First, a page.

New trains to get longer numbers
As of 1 January 2018, all new trains, whether carriages, wagons or locomotives, as well as all existing trains that operate across borders into Europe, must display a new standard European Vehicle Number (EVN).
Since the time of the first railways, locomotives, carriages, wagons and units have all carried numbers as a form of identification, inspiring young and old to take up the quirky hobby of trainspotting, which became especially popular in the 1940s.
The numbers also serve a higher purpose, meaning that information about the trains can be shared easily and confidently, for planning their routes and to ensure they’re properly maintained. As trains increasingly operate across national borders, European Vehicle Numbers will provide some consistency to operators, maintainers and suppliers, and could boost safety and efficiency.
However, only new trains will need to display the EVN. The majority of existing trains in Britain are not likely to need to run in mainland Europe, and these won’t need to have the new numbers displayed on the side - although they will still need to be allocated a European Vehicle Number for identification in continental vehicle registers.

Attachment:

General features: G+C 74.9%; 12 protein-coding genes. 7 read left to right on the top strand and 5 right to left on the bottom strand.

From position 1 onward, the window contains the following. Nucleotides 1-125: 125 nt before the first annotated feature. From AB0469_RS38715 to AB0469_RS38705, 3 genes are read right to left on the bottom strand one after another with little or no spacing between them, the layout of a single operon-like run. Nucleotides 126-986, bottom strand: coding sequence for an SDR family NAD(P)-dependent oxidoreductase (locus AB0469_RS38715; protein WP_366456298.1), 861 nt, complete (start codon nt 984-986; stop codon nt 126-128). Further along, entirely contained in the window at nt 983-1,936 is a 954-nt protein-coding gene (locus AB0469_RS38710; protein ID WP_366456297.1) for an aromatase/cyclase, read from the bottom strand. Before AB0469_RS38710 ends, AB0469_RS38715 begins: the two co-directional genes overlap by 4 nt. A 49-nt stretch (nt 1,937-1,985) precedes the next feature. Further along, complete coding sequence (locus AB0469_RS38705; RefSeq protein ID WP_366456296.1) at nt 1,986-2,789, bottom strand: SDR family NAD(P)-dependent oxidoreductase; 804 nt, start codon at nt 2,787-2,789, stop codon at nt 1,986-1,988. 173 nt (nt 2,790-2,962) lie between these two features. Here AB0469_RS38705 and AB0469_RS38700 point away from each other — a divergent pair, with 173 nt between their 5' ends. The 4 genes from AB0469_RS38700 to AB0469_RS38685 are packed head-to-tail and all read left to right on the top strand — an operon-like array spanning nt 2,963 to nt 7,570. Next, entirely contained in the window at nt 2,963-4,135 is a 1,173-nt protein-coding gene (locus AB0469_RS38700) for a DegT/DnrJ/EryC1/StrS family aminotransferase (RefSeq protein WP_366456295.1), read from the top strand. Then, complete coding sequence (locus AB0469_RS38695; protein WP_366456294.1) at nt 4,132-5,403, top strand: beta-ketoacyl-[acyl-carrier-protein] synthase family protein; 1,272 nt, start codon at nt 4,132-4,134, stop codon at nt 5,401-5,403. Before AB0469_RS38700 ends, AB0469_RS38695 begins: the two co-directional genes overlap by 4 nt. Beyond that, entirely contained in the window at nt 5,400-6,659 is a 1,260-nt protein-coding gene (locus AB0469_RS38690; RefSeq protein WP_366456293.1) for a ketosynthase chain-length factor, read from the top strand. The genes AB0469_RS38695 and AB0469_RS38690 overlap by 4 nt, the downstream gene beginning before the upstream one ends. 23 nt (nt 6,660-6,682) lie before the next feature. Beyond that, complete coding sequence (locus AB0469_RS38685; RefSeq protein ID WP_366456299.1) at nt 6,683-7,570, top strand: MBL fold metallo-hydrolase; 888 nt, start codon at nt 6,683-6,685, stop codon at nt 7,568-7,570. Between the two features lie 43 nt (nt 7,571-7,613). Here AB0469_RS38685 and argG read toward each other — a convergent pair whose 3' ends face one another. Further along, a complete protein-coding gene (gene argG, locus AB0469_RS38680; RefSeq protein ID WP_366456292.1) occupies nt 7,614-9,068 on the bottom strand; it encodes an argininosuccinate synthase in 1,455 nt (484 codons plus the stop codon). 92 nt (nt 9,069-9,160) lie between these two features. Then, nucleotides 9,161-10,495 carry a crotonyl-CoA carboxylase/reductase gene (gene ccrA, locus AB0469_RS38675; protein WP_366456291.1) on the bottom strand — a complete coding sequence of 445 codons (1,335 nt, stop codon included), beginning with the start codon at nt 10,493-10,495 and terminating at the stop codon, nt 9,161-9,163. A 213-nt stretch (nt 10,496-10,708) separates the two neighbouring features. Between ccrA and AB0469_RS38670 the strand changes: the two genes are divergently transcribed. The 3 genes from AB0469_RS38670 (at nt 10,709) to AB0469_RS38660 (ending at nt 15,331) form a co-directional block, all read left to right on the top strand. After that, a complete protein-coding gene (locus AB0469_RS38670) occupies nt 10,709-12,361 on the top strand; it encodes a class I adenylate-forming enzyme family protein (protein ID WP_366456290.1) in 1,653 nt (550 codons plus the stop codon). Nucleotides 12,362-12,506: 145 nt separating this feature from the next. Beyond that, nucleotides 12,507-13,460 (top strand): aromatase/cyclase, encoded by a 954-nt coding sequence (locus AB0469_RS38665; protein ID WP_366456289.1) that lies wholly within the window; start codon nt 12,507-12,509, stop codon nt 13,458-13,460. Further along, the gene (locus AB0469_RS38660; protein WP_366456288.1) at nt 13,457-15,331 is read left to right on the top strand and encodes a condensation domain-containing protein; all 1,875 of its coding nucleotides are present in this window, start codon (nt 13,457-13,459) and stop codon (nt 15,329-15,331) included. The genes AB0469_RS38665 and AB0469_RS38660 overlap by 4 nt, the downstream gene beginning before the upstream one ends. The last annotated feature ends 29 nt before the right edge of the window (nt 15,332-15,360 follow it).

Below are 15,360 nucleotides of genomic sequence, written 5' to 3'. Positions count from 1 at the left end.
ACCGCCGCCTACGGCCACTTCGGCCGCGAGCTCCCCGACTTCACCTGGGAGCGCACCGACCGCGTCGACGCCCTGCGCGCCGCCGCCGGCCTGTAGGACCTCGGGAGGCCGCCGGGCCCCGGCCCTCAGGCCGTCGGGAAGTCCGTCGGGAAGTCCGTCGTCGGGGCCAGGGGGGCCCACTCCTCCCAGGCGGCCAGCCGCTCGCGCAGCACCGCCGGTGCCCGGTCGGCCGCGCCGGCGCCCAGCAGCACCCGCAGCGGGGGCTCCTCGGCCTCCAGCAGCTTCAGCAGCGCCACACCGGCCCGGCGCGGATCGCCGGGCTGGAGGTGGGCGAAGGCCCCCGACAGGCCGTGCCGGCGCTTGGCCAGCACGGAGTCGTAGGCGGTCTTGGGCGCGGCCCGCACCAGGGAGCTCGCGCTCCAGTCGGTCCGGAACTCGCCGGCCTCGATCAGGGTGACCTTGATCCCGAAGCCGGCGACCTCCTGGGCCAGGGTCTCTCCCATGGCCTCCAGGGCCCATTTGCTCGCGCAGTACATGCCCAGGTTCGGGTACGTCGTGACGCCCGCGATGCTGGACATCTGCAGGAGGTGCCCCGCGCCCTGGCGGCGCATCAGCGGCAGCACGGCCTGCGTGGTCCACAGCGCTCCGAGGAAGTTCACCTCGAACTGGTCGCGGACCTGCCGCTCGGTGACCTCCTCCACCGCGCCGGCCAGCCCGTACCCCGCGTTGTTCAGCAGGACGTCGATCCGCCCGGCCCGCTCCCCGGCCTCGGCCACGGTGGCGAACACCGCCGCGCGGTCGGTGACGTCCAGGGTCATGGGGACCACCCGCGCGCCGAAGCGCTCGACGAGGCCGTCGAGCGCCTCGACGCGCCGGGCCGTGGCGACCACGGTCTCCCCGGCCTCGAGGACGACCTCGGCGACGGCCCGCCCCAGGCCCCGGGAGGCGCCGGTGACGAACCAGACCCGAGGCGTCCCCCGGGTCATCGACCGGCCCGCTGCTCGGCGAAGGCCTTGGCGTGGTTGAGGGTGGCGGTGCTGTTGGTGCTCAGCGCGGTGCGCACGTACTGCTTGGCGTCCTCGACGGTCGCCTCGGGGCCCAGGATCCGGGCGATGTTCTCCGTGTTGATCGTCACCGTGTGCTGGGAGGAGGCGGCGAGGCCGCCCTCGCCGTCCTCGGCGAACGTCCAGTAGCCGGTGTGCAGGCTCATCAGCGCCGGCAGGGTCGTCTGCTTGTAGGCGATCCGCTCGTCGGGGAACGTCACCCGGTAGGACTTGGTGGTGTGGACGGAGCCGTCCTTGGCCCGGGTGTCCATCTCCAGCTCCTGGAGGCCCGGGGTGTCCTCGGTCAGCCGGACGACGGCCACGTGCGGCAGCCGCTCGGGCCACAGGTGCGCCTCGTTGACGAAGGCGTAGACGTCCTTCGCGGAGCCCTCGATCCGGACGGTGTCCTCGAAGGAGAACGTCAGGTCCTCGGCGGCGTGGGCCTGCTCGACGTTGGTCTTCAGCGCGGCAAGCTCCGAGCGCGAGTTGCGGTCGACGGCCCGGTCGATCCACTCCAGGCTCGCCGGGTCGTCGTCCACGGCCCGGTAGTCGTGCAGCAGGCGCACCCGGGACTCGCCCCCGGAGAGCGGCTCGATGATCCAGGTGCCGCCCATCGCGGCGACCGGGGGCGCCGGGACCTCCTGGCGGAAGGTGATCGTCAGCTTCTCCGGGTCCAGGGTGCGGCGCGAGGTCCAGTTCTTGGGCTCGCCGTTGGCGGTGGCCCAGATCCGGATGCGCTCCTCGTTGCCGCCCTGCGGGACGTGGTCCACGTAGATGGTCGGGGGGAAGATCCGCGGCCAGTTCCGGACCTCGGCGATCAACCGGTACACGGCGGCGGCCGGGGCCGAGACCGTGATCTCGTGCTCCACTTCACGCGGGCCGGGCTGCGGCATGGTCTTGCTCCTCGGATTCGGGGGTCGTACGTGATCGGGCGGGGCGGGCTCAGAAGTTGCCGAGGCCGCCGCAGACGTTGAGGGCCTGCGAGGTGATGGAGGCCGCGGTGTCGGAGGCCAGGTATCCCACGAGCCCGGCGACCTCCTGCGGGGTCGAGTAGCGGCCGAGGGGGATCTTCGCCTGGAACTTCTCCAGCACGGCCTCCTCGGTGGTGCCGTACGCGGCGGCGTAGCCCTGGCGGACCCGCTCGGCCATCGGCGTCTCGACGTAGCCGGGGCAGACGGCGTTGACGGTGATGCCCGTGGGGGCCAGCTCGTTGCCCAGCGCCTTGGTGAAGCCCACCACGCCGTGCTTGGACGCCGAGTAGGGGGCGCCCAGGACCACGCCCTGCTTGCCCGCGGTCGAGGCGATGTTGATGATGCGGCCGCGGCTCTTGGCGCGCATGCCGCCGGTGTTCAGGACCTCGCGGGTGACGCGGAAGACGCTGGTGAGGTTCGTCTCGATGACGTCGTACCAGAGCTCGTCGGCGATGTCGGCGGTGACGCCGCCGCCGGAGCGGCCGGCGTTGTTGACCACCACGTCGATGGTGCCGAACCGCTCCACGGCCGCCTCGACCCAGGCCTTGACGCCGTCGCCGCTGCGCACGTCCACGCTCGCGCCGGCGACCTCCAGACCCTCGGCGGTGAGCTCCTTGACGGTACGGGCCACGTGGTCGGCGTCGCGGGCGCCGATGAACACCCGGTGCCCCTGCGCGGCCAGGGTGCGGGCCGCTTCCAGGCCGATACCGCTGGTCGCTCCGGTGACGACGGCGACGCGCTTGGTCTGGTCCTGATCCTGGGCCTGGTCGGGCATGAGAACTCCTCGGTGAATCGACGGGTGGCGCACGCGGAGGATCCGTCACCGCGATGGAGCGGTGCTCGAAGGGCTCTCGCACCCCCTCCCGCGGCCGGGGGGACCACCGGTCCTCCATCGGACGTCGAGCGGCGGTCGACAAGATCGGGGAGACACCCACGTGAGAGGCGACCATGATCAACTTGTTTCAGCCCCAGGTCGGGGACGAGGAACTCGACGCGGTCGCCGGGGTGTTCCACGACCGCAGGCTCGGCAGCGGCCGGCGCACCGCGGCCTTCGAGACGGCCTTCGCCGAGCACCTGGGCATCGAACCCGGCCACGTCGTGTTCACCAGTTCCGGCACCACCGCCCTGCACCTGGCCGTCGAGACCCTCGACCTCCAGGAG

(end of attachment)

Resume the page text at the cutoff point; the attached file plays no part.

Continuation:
Britain’s railways rely on a modern RSSB-managed IT system known as “R2” to administer and process rolling stock data – including their registration, marking and numbering. RSSB says that this means the change should be relatively hassle-free for Network Rail and train operating companies, as R2 does all the hard work in generating and allocating vehicle numbers, managing registration and providing the link between the EVN and the National Vehicle Register.
As of December 2017, requirements for registration, marking and numbering of rail vehicles operating on the GB mainline network are documented in a Rail Industry Standard, RIS-2453-RST Vehicle Registration, Marking and Numbering.
As of 1 January 2018, an EVN needs to be displayed on any new rail vehicle being authorised to be placed into service. Pre-existing rail vehicles authorised for placing into service before 1 January 2018 won’t need the EVN to be displayed unless they are to be operated outside Britain.
The EVN is made up of different parts, each relating to a particular characteristic – note this is a fictitious example: